For fish held under ice or other cooling media at the time of delivery-there is an adequate quantity of ice or other cooling media to completely surround the product.
For fish delivered with a total transit time of 4 hours or less, the internal temperature of a representative number of fish in the lot at the time of delivery is not more than 40?F.
2. Since you chose to include corrective actions in your HACCP plan, your described corrective actions must be adequate and appropriate, to comply with 21 CFR 123.7(b). However, your corrective action plan for fresh tuna, mahi, ono, escolar, and Yellowtail at the storage critical control point is not adequate. Your corrective action plan addresses the cause of the temperature deviation but does not address the corrective action to be taken with the product.
3. You must have sanitation control records that, at a minimum, document monitoring and corrections, to comply with 21 CFR 123.11(c). However, your firm did not maintain sanitation control records. These records must address the following:
- Safety of water Condition and cleanliness of food-contact surfaces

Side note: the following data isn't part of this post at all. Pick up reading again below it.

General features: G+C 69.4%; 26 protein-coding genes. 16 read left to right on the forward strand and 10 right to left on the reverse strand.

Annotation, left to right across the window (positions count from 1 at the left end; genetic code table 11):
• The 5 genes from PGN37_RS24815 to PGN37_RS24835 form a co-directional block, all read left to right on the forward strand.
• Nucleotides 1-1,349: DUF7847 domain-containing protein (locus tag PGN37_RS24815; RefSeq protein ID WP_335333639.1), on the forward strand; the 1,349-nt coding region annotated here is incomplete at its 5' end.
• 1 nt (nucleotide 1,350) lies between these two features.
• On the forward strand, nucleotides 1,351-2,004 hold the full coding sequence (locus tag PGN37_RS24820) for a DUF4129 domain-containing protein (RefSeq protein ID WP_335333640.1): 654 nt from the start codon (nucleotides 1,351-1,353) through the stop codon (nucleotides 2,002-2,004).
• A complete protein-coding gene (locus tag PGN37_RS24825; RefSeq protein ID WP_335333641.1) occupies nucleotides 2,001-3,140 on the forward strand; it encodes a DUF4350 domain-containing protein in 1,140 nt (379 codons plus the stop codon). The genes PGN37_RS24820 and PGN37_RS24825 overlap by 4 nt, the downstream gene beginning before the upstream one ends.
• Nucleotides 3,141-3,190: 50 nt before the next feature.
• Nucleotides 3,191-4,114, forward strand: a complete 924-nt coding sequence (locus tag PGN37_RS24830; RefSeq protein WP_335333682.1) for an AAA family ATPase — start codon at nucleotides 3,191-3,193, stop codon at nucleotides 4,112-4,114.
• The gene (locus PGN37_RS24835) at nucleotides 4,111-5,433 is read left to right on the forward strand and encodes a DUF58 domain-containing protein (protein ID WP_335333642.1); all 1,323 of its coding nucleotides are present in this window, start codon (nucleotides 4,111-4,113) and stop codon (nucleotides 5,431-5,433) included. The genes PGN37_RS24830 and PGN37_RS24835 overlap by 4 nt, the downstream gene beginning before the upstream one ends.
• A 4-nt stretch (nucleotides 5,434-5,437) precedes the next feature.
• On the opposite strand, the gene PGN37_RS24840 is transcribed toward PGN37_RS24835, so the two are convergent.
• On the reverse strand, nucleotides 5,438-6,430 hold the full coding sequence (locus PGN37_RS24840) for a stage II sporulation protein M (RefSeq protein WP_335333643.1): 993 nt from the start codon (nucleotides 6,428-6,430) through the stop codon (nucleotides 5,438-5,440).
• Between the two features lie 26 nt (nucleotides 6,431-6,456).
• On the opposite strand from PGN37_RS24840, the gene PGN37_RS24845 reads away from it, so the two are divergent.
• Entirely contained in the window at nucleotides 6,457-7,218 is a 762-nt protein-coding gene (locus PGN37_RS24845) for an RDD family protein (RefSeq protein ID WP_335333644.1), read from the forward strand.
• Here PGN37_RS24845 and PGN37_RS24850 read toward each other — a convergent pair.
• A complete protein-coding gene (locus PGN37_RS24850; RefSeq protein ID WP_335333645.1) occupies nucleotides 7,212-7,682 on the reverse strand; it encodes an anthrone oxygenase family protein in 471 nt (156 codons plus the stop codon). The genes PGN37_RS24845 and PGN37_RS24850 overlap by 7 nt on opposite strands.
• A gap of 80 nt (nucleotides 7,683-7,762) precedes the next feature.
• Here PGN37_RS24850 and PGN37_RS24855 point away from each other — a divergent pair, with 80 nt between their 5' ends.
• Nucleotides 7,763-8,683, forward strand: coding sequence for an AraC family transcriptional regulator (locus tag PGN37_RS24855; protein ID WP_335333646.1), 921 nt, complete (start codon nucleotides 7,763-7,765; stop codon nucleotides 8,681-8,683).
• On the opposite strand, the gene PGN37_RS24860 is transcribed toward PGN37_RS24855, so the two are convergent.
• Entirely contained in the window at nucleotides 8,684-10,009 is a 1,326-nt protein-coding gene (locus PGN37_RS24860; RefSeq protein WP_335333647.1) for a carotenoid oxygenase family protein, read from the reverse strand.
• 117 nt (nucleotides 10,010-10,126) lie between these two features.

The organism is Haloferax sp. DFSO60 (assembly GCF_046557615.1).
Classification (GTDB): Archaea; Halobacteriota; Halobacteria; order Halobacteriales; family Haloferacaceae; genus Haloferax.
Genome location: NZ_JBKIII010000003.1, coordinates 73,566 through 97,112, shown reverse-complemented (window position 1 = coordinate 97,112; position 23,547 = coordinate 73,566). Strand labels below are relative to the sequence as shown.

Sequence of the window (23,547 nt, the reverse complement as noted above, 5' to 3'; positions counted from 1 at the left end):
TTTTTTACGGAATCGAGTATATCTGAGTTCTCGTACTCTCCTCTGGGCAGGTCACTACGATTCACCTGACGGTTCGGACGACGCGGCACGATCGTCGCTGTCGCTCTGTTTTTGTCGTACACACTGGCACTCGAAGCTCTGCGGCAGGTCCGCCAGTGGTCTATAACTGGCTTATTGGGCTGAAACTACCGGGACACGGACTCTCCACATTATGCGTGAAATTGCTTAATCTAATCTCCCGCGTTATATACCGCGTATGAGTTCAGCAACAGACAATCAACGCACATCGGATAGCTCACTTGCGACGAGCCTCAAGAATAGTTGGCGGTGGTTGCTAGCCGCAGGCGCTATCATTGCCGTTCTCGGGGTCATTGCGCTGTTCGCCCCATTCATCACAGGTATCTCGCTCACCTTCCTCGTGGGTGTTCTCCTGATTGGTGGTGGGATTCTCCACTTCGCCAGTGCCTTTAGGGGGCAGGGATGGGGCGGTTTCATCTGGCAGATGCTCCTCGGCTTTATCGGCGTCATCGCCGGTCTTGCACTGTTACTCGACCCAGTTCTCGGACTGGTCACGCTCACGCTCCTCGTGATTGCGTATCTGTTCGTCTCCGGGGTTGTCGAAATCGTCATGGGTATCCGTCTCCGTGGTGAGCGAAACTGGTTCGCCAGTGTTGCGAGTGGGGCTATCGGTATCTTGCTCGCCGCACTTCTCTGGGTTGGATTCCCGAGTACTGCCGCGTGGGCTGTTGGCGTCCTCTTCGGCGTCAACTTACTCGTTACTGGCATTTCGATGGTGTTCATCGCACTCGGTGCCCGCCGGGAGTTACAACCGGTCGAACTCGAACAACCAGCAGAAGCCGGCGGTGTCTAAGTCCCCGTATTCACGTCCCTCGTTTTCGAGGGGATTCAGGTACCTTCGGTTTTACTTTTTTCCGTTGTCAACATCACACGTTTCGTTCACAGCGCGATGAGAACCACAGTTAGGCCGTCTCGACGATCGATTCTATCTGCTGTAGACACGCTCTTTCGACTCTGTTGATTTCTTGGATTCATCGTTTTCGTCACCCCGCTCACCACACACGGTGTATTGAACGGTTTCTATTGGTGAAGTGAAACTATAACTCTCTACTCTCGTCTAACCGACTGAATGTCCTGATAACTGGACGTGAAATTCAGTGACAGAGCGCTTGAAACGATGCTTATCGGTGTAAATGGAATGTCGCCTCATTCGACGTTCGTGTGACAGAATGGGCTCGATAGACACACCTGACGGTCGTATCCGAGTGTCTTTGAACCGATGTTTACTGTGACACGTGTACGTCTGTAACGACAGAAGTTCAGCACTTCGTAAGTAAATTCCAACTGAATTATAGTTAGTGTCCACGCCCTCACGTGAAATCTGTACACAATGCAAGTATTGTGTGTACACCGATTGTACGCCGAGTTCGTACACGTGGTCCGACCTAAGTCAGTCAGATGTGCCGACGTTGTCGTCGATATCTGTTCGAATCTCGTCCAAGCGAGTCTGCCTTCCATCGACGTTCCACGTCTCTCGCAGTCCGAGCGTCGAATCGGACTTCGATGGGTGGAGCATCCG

- Prevention of cross-contamination
- Maintenance of hand-washing, hand-sanitizing, and toilet facilities
- Protection from adulterants
- Labeling, storage, and use of toxic compounds
- Employee health conditions
- Exclusion of pests
In your letter of April 7, 2002, you have attached a copy of your Sanitation Standard Operating Procedure. The Sanitation Standard Operating Procedure does not, however, include all of the above elements. Please note that you must maintain monitoring and corrective action records of sanitation controls.
4. You must conduct, or have conducted for you, a hazard analysis to determine whether there are food safety hazards that are reasonably likely to occur for each kind of fish or fishery product you process, and you must have a HACCP plan that lists these food safety hazards, to comply with 21 CFR 123.6(a) and 123.6(c)(1). However, your firm?s HACCP plan for Yellowtail does not list the food safety hazard of Ciguatera fish poison.
5. You must have a HACCP plan that lists the monitoring procedures for each critical control point, to comply with 21 CFR 123.6(c)(4). However, your firm?s HACCP plan for fresh tuna, mahi, ono, escolar, and Yellowtail, lists a monitoring frequency at the storage critical control point that is not adequate to control the hazards listed in your HACCP plan for histamine-producing species.